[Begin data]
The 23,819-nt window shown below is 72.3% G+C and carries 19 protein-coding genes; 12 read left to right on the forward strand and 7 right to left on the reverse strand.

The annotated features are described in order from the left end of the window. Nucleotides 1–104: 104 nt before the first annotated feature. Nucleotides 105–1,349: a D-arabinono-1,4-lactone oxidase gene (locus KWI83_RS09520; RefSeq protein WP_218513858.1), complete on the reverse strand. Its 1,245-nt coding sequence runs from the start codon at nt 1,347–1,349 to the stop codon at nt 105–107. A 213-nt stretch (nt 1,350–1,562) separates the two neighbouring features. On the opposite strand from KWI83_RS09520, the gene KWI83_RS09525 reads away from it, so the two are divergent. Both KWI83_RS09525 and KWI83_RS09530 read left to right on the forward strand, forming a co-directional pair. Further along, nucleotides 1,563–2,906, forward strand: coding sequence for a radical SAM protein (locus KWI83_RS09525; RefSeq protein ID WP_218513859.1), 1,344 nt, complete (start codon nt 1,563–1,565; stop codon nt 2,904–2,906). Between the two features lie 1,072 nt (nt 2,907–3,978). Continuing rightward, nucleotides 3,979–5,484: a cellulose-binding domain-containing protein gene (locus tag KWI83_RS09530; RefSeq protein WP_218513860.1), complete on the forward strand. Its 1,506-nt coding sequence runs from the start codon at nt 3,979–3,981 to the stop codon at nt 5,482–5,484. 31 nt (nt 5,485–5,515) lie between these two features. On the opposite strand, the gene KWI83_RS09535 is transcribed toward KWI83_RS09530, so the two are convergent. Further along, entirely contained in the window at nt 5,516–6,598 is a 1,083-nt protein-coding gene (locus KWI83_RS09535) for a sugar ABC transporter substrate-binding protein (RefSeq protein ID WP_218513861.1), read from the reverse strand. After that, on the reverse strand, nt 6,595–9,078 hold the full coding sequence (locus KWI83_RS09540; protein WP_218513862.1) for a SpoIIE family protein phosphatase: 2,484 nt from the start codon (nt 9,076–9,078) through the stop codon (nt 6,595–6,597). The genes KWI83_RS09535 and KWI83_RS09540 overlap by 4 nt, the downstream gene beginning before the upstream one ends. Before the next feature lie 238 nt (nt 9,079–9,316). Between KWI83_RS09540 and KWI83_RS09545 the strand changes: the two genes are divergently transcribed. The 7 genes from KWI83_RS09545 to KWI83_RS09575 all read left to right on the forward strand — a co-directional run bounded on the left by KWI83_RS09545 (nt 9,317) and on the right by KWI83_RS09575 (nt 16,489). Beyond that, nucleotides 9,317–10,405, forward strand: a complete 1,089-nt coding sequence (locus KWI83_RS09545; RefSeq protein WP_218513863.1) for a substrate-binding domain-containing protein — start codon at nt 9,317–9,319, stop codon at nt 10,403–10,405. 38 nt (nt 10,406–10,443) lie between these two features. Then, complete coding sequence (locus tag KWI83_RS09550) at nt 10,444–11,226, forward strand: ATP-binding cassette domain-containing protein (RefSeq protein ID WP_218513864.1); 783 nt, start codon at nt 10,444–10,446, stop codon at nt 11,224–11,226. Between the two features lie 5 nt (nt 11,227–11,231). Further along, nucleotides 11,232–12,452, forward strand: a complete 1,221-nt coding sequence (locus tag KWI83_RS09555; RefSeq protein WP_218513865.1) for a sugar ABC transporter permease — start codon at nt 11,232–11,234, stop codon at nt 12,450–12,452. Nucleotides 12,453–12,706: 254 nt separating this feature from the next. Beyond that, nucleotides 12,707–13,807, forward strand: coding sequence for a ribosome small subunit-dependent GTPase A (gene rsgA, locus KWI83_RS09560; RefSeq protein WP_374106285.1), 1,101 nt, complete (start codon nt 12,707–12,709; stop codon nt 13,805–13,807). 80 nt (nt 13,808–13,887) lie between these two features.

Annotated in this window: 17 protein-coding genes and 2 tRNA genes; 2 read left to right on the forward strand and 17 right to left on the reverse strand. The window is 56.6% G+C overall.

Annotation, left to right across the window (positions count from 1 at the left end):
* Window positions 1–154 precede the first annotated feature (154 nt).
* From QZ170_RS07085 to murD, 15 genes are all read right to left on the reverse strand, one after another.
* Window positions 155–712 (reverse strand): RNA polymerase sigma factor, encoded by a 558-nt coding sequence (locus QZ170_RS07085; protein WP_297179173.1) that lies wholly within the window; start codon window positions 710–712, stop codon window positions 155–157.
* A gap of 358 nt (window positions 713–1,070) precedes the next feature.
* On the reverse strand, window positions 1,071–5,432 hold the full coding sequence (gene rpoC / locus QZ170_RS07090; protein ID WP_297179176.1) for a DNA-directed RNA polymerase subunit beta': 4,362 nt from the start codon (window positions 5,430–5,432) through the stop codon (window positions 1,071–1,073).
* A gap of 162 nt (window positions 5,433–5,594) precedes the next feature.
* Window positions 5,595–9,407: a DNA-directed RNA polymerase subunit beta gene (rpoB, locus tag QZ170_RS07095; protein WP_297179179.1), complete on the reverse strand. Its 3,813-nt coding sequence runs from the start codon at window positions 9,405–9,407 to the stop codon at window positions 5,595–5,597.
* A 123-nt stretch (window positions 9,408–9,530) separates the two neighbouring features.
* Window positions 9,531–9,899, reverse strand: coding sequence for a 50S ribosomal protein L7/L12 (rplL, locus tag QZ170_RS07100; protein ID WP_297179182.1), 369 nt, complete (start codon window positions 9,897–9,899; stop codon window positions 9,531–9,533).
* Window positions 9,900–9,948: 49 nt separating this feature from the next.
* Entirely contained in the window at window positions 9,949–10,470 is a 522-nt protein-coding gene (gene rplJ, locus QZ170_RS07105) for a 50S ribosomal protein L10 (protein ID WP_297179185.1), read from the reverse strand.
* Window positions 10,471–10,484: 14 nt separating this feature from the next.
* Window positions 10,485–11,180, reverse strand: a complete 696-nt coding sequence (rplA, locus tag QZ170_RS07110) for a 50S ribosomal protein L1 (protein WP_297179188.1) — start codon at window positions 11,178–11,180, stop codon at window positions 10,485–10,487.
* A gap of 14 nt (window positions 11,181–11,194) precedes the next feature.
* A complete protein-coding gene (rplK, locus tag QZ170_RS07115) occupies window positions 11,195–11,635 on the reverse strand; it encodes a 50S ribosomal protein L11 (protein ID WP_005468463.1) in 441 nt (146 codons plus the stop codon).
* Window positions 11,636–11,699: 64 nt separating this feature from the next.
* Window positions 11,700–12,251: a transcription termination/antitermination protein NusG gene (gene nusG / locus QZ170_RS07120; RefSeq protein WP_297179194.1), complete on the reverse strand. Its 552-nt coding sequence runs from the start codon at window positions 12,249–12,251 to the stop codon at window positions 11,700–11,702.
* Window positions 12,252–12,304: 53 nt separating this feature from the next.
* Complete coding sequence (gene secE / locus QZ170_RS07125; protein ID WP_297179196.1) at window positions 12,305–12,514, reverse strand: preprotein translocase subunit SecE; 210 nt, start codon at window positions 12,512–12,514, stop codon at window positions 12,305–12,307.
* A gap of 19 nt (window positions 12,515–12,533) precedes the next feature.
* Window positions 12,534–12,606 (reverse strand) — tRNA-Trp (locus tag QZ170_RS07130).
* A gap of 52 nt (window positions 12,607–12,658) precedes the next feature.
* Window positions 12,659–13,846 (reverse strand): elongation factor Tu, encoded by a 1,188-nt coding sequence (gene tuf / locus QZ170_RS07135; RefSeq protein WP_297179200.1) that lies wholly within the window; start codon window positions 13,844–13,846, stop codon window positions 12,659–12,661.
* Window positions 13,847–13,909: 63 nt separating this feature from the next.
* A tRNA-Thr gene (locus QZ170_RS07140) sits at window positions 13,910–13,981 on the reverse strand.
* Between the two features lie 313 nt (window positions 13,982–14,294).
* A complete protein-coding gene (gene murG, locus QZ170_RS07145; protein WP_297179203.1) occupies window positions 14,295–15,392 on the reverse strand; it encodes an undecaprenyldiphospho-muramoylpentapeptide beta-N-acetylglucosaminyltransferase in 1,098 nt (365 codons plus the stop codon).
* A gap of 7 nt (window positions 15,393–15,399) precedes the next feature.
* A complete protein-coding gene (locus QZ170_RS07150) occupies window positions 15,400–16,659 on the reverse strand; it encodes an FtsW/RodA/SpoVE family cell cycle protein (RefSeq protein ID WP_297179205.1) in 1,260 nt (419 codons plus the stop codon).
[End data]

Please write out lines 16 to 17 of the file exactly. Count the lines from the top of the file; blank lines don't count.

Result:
* Window positions 10,471–10,484: 14 nt separating this feature from the next.
* Window positions 10,485–11,180, reverse strand: a complete 696-nt coding sequence (rplA, locus tag QZ170_RS07110) for a 50S ribosomal protein L1 (protein WP_297179188.1) — start codon at window positions 11,178–11,180, stop codon at window positions 10,485–10,487.